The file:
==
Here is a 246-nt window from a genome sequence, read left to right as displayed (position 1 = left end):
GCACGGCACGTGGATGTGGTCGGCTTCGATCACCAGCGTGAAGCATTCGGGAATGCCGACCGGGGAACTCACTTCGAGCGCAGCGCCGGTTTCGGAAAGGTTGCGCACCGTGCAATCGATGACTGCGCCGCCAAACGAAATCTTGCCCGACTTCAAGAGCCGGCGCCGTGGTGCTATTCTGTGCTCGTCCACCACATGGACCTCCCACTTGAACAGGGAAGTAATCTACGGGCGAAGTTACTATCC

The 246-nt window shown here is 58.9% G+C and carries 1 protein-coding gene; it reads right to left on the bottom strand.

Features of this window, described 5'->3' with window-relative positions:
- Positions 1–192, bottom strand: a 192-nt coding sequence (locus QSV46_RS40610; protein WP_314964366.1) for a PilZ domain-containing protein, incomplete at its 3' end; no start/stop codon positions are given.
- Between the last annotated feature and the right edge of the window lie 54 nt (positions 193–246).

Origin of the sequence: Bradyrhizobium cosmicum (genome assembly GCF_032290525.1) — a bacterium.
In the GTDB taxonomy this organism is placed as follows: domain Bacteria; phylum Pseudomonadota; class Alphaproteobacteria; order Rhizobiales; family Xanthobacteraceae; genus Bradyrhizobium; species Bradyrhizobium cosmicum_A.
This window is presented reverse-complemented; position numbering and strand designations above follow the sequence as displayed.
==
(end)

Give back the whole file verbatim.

Here is a 246-nt window from a genome sequence, read left to right as displayed (position 1 = left end):
GCACGGCACGTGGATGTGGTCGGCTTCGATCACCAGCGTGAAGCATTCGGGAATGCCGACCGGGGAACTCACTTCGAGCGCAGCGCCGGTTTCGGAAAGGTTGCGCACCGTGCAATCGATGACTGCGCCGCCAAACGAAATCTTGCCCGACTTCAAGAGCCGGCGCCGTGGTGCTATTCTGTGCTCGTCCACCACATGGACCTCCCACTTGAACAGGGAAGTAATCTACGGGCGAAGTTACTATCC

The 246-nt window shown here is 58.9% G+C and carries 1 protein-coding gene; it reads right to left on the bottom strand.

Features of this window, described 5'->3' with window-relative positions:
- Positions 1–192, bottom strand: a 192-nt coding sequence (locus QSV46_RS40610; protein WP_314964366.1) for a PilZ domain-containing protein, incomplete at its 3' end; no start/stop codon positions are given.
- Between the last annotated feature and the right edge of the window lie 54 nt (positions 193–246).

Origin of the sequence: Bradyrhizobium cosmicum (genome assembly GCF_032290525.1) — a bacterium.
In the GTDB taxonomy this organism is placed as follows: domain Bacteria; phylum Pseudomonadota; class Alphaproteobacteria; order Rhizobiales; family Xanthobacteraceae; genus Bradyrhizobium; species Bradyrhizobium cosmicum_A.
This window is presented reverse-complemented; position numbering and strand designations above follow the sequence as displayed.